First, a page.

Unless things have changed in recent months, the Tu Mero Mole in San Jose is notably better than the one in Sunnyvale, even though the owners are the same. It's not a can't miss, but prices are reasonable, food is distinctive, tortillas are freshly made and, plain appearances aside, it's better than most Mexican food in this area, close to the only one we make a point of going to for anything other than a nearby taqueria.
While we have nowhere near the options for Mexican food in the bay area that can be found in Chicago or LA, there are a few worthwhile things here and there. In San Jose, the newish Zona Rosa is a small, kind of upscale place that had very good food the one time I went there. There are other decent things scattered about, mainly in the lower price ranges. Just keep your expectations in line.
Coupa Cafe is Venezuelan, not Argentine. The neighboring and simple Cafe Maxine has good crepes complete with buckwheat flour and French fillings.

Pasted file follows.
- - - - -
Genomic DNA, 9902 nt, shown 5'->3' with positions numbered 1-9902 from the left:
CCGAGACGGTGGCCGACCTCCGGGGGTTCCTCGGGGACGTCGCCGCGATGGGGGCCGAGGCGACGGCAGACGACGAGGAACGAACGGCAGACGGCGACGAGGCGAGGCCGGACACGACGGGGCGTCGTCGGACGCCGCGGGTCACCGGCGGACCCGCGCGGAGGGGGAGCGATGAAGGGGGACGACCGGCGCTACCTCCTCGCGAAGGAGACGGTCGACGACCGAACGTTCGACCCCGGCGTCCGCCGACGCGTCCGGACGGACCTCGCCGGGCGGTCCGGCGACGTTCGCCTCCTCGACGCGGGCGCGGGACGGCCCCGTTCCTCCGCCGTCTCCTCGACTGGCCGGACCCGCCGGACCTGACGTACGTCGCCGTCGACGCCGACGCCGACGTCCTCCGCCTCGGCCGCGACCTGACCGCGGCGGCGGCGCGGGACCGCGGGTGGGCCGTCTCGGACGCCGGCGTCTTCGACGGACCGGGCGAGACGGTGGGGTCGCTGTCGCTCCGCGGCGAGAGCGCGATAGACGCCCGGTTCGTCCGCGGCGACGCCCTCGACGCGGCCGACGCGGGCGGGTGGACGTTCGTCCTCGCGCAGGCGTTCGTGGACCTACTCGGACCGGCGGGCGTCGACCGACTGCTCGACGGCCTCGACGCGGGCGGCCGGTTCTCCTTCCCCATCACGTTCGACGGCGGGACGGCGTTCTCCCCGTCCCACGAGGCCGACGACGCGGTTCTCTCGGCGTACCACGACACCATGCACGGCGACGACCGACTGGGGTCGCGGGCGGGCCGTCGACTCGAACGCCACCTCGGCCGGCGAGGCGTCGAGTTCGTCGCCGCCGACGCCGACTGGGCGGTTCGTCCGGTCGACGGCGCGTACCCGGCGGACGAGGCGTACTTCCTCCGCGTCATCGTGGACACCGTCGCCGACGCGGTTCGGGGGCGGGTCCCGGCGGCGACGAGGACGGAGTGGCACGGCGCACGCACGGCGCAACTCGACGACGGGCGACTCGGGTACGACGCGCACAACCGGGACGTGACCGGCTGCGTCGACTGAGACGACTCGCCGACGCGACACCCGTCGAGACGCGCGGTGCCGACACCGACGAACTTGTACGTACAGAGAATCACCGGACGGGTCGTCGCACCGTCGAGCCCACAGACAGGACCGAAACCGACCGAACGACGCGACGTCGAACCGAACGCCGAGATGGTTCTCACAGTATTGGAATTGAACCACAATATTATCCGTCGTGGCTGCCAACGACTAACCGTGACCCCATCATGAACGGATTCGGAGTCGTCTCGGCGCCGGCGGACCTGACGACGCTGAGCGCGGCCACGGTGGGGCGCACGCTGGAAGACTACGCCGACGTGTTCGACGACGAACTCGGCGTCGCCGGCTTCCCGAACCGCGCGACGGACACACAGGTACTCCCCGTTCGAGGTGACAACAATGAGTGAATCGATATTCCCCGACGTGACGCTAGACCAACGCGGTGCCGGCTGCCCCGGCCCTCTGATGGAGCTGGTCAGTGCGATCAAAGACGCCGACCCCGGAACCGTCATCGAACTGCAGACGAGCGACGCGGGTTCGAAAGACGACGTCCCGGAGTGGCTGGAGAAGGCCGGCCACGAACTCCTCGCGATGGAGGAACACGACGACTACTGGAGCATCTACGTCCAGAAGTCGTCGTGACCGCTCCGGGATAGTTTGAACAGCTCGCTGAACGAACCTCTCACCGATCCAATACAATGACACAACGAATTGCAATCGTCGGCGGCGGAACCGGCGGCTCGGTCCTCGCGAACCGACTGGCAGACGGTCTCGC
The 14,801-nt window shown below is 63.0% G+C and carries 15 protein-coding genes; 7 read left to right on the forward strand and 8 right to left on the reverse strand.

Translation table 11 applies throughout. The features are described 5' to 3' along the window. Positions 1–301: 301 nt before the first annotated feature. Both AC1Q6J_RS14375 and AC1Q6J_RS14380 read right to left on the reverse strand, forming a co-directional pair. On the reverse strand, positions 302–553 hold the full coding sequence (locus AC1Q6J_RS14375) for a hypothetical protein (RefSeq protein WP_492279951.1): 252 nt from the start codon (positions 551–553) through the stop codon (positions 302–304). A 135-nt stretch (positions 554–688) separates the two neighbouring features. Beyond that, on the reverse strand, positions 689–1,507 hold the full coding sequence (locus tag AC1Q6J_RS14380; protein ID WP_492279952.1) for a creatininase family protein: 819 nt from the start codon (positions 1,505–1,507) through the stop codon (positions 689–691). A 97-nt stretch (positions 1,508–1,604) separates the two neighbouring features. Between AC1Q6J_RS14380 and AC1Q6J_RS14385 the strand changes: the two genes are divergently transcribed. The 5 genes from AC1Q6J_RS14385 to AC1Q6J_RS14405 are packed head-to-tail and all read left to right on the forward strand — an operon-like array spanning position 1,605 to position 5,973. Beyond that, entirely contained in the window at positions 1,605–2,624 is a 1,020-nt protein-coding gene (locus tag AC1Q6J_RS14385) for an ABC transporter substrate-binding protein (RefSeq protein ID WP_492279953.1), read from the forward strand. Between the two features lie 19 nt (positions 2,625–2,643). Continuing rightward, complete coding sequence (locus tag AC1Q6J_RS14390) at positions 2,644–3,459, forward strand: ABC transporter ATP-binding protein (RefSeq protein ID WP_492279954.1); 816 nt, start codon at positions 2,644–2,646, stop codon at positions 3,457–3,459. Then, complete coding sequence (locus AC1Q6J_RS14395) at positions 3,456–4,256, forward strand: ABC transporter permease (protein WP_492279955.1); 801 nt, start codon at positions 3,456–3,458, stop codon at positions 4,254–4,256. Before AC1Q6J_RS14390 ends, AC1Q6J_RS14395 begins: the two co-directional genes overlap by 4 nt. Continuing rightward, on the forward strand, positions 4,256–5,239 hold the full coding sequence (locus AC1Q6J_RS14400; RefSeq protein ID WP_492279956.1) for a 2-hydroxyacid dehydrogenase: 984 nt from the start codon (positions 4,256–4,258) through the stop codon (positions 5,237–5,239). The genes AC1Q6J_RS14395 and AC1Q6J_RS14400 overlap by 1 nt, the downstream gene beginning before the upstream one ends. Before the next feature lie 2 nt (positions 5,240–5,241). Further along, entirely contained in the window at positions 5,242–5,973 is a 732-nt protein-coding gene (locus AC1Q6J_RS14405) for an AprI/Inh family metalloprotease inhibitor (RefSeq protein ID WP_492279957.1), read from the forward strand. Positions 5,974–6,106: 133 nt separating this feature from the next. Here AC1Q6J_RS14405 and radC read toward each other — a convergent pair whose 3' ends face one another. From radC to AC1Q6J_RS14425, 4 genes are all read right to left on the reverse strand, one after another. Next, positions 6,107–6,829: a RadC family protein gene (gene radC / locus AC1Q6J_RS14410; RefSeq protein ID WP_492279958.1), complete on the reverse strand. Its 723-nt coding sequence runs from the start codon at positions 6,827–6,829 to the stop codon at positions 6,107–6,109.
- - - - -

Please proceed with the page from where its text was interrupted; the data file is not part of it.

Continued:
I'd echo the thoughts on Oren's in all respects.
I don't know Korean food real well, but Tofu House in Palo Alto is a popular and decent place. I think they're open for lunch. You can definitely do better, but you'd have to go to Sunnyvale or Santa Clara.
You'll do way better for your money with Italian food in NY (or SF) than in Palo Alto.
Ephesus is OK, but not any kind of a must. NY must have places of this sort by the dozens. Their weekends only white bean and lamb soup, though, is terrific. Castro St. in general is more quantity than quality. As mentioned earlier, Nami Nami is very good. Steakout has good grass fed beef burgers, brisket sandwiches and is a popular biergarten. Whether that's something you'd come 3000 miles for, though, is another story.